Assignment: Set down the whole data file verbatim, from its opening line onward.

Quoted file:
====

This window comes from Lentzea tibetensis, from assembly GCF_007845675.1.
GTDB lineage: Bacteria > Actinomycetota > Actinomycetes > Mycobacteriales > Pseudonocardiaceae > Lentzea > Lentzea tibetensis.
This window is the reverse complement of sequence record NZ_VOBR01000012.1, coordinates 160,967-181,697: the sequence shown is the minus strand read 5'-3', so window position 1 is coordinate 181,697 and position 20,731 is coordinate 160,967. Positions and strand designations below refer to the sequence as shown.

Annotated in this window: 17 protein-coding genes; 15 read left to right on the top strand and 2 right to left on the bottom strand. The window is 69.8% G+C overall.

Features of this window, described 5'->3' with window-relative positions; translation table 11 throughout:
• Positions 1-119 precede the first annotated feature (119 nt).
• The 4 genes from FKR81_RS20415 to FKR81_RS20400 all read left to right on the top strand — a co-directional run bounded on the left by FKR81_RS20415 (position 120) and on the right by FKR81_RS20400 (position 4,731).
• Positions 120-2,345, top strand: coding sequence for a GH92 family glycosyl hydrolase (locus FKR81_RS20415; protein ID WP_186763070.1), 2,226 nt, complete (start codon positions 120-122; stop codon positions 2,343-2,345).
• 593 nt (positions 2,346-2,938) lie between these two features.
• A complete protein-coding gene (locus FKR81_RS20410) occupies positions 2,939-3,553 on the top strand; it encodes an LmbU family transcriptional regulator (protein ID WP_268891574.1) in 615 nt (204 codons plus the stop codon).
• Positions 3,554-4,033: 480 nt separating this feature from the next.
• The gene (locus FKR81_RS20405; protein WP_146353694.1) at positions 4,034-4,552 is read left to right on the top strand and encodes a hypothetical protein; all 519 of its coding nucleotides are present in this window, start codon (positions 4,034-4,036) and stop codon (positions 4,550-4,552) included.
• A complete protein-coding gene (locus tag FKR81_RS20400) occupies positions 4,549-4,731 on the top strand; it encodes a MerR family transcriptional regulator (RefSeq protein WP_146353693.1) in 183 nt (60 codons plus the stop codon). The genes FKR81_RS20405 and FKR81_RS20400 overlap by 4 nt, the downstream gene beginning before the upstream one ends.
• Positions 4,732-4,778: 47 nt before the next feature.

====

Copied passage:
This window comes from Lentzea tibetensis, from assembly GCF_007845675.1.
GTDB lineage: Bacteria > Actinomycetota > Actinomycetes > Mycobacteriales > Pseudonocardiaceae > Lentzea > Lentzea tibetensis.
This window is the reverse complement of sequence record NZ_VOBR01000012.1, coordinates 160,967-181,697: the sequence shown is the minus strand read 5'-3', so window position 1 is coordinate 181,697 and position 20,731 is coordinate 160,967. Positions and strand designations below refer to the sequence as shown.

Annotated in this window: 17 protein-coding genes; 15 read left to right on the top strand and 2 right to left on the bottom strand. The window is 69.8% G+C overall.

Features of this window, described 5'->3' with window-relative positions; translation table 11 throughout:
• Positions 1-119 precede the first annotated feature (119 nt).
• The 4 genes from FKR81_RS20415 to FKR81_RS20400 all read left to right on the top strand — a co-directional run bounded on the left by FKR81_RS20415 (position 120) and on the right by FKR81_RS20400 (position 4,731).
• Positions 120-2,345, top strand: coding sequence for a GH92 family glycosyl hydrolase (locus FKR81_RS20415; protein ID WP_186763070.1), 2,226 nt, complete (start codon positions 120-122; stop codon positions 2,343-2,345).
• 593 nt (positions 2,346-2,938) lie between these two features.
• A complete protein-coding gene (locus FKR81_RS20410) occupies positions 2,939-3,553 on the top strand; it encodes an LmbU family transcriptional regulator (protein ID WP_268891574.1) in 615 nt (204 codons plus the stop codon).
• Positions 3,554-4,033: 480 nt separating this feature from the next.
• The gene (locus FKR81_RS20405; protein WP_146353694.1) at positions 4,034-4,552 is read left to right on the top strand and encodes a hypothetical protein; all 519 of its coding nucleotides are present in this window, start codon (positions 4,034-4,036) and stop codon (positions 4,550-4,552) included.
• A complete protein-coding gene (locus tag FKR81_RS20400) occupies positions 4,549-4,731 on the top strand; it encodes a MerR family transcriptional regulator (RefSeq protein WP_146353693.1) in 183 nt (60 codons plus the stop codon). The genes FKR81_RS20405 and FKR81_RS20400 overlap by 4 nt, the downstream gene beginning before the upstream one ends.
• Positions 4,732-4,778: 47 nt before the next feature.